- Customer Reviews — Asking out the customers to leave reviews and feedback's. If the customer really likes the product, he will also tell about the product to the people he knows, which is called the “Word of mouth” publicity, which is very handy when it comes to brand building
- Video content marketing — Many influencers make video content daily. It helps build trust and a regular audience, and in turn helps build the brand
- Pre order (or, early bird) discounts — Giving discounts to people who buy the product at an early phase
- Email Marketing — Email marketing has become a necessity for every business nowadays, no matter how small or big it is
- Sponsored Ads — Platforms like Google AdSense and Facebook/Instagram ads helps out product reach more and more people
- Marketing campaigns — Physical marketing campaigns are a great way of building trust and reaching out early customers
- Other forms of social media publicity…
Some Common Misconceptions about MVP
- Most of the people believe that an MVP must contain every important feature, whereas (although recommended), but it is not necessary to include every feature. The MVP should contain the features that implement the core idea of the startup
- Not proper customer feedback. Many people think that an MVP should not be based on any customer recommendation and feedback, and it should be an implementation of just the company’s internal “minds”, whereas, even an MVP needs to be acceptable by the customer, and for this to happen, it is highly essential that one understands customer needs and requirements, which includes a proper market study, study of customer needs and demographic research, etc.
- Many people think that MVP is only for customer focused startups, which is not true. MVP can be valuable for any sized organization and company
- Another misconception about building an MVP is that people think building an MVP is enough for a startup to get customers and start making money, whereas, the reality might be completely opposite. Building an MVP is just the beginning of the story, it is not wise to confuse it as an end goal
- “If MVP is not successful, your startup will die”, this misconception generally arises along with the previous one, when people think that building an MVP is their goal, they start expecting huge results out of it, whereas, an MVP might fail to impress customers, this, in no way, means that your idea is bad, this just means that you need to think on the features and implementation a little more
MVP Examples of Famous Startups:
“Think of some successful startups. How many of their launches do you remember?”
Let’s dig into some examples of minimum viable products that evolved into valuable product-driven businesses.
Initially, Google was nicknamed “BackRub” because the technology checks back links to determine a site’s importance. Their website just had the logo and the search bar. There was no “design” in a typical sense. The following name “Google” is a play on the word “googol”, the mathematical term for a 1 followed by 100 zeros. In September 1998, the same month that Google was incorporated, its founders Larry Page and Sergey Brin set up office in Susan Wojcicki’s garage in Menlo Park. Susan Wojcicki joined Google in 1999 as the company’s first marketing manager.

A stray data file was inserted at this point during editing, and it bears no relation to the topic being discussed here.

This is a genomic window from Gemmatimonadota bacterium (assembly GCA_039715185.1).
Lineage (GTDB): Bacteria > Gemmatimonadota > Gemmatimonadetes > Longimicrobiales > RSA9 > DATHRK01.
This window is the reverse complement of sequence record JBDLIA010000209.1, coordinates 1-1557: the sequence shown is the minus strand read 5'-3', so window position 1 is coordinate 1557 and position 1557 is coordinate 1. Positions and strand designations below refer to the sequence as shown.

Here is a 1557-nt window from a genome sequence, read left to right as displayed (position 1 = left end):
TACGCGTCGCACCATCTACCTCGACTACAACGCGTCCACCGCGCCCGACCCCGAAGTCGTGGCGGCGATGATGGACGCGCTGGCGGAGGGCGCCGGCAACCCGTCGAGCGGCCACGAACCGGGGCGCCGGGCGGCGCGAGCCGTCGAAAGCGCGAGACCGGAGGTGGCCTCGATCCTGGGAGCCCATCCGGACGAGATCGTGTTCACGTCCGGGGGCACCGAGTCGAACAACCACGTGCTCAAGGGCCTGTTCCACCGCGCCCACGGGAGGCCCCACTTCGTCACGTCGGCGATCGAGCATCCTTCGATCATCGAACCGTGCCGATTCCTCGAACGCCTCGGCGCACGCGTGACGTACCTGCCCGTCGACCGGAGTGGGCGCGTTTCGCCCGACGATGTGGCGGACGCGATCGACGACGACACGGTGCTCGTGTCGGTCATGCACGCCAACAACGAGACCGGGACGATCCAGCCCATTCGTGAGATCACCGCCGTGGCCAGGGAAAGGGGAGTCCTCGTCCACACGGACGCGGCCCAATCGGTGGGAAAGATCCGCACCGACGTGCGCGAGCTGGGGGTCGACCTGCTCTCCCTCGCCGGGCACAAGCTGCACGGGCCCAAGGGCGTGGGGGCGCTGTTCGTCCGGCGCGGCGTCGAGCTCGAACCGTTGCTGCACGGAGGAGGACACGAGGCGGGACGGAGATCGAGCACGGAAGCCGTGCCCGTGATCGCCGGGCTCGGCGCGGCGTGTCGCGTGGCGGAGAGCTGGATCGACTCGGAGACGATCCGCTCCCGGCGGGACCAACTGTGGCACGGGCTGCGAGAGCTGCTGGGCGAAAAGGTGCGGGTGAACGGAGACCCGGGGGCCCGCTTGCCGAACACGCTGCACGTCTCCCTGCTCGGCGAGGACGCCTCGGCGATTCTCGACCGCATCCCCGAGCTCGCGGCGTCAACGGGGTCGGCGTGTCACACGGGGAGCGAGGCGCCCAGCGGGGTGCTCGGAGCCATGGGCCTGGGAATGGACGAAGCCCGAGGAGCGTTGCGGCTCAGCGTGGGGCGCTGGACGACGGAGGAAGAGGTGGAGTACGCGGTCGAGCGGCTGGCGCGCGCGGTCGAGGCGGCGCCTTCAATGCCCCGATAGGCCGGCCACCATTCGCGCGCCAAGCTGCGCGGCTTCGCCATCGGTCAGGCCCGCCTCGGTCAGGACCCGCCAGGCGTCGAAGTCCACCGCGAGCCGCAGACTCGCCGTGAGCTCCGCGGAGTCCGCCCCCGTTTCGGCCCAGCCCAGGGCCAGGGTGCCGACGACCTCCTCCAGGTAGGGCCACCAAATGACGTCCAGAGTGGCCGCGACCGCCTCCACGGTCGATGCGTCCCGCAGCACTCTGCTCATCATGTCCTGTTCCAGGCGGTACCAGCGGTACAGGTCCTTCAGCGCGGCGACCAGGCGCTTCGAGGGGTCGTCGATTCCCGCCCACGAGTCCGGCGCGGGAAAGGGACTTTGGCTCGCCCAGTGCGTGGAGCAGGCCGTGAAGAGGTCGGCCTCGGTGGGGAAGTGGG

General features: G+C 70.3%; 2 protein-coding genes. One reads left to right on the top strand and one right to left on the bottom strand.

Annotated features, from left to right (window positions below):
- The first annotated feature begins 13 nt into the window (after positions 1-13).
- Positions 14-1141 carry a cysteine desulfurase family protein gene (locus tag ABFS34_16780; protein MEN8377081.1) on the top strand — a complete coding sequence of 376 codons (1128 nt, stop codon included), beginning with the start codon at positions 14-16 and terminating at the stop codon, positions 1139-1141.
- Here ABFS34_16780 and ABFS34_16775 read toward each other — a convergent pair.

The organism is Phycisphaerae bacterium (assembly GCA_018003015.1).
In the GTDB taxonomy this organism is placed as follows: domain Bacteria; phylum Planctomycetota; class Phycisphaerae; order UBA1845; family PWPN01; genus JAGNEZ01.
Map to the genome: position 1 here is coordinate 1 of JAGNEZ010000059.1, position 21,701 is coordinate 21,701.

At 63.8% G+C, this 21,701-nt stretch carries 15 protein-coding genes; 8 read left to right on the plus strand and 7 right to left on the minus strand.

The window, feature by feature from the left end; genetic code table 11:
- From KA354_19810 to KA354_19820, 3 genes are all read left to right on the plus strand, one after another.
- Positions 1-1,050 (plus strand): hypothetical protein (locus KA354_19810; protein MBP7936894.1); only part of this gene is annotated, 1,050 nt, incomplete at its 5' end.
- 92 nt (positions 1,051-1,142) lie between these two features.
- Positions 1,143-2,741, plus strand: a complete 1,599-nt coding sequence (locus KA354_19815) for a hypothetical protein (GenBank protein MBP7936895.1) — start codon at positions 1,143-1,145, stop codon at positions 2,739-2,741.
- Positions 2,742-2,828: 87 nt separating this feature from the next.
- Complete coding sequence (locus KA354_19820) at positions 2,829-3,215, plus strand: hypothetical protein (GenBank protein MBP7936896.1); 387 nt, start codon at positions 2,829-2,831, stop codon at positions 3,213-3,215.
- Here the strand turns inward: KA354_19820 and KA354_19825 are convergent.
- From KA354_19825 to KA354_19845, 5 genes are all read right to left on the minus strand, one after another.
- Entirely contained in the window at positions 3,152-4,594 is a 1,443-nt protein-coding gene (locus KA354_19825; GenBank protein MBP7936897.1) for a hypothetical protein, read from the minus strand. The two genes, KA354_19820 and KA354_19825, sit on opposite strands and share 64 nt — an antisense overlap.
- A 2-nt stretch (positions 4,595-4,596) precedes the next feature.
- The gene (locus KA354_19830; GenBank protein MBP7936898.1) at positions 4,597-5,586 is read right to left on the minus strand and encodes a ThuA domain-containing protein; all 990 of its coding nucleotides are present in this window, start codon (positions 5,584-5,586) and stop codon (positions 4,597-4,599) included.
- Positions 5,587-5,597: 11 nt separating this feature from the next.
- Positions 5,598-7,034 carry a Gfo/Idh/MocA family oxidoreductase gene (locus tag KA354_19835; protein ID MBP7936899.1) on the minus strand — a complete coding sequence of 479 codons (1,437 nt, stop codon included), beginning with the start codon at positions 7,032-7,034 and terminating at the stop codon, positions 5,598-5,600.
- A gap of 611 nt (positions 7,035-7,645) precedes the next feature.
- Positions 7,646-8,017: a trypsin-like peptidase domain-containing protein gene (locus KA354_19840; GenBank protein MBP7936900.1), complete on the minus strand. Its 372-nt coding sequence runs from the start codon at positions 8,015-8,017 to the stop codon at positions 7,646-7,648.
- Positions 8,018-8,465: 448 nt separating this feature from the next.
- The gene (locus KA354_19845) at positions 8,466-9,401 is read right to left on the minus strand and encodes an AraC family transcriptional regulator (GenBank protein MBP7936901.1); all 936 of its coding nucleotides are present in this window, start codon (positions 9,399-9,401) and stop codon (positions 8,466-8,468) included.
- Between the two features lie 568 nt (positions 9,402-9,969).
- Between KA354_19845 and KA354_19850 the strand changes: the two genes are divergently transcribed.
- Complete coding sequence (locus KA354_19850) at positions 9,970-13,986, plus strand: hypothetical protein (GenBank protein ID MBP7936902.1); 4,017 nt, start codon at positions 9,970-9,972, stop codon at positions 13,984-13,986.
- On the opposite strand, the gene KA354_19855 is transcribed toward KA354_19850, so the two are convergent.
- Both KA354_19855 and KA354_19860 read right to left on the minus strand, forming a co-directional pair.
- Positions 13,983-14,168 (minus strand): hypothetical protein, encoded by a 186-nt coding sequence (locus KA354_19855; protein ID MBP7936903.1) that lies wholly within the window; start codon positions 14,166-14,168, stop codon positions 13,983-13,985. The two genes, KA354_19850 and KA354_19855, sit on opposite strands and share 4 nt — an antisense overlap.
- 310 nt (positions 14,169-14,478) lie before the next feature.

Amazon started in 1994 as an online marketplace to sell books. And where is it now? Today it is the most valuable company in the world.
The Instagram App
A good and real-world example of MVP can be seen in the development of the Instagram app. Initially, the MVP was focused on photo filters only, i.e. users could choose from the given filters and modify their image. Users liked the product and slowly it turned into the social networking app as we see it today.
Rome wasn’t built in a day
Everyone knows it takes a long time to build great products, and here are some stories of how some of today’s major startups.
The story of Instagram
The story of Airbnb
The story of Pinterest…
The story of Angry Birds…
So it’s quite clear that great products require efforts and time, and it is not a good decision to give up on your idea even if the MVP fails. I know these stories were a little off topic from our major point of discussion, i.e. The Minimum Viable Products, but seeing these images will give you a great boost of motivation in case you are having a hard time running your startup.
The moral of the story: don’t name your company BackRub. Also, don’t worry about making something pretty, worry about making something people love. As Reid Hoffman (the founder of LinkedIn) once said, “If you are not embarrassed by the first version of your product, you’ve launched too late.”
MVP is the version of a new product that allows a team to collect the maximum amount of validated learning about customers with the least amount of effort.
Whenever one wants to build a business or a startup, he/she comes up with an idea. An MVP can be thought of as a minimal manifestation of that “base idea” on which your startup is based. The idea is to realize the idea very fast and get into the market, and then based on continuous customer feedback, keep improving the product and add only the features which the customer really wants.
Establishing a shared understanding of MPV and the right approach enables you to prioritize the right things. You can proceed to maximize the benefits of your minimum viable product approach at each iteration. With focus, it is possible to more effectively navigate the entire product development life-cycle and make more informed decisions.
Design is functional, a means to an end. Design is improved in “Iteration” So, Design= Function+ Aesthetics (In other words iteration leads to liberation's”)
Each prioritization approach has its place and can prove to be immensely beneficial. But, there are no shortcuts when it comes to prioritizing the right things. The process of gathering continuous feedback and refining your product or service is the core product management. This practice is not only about creating something customers need or even love. It is a business practice that delivers outstanding solutions.
I hope this blog gave you a good idea of “Minimum Viable Product”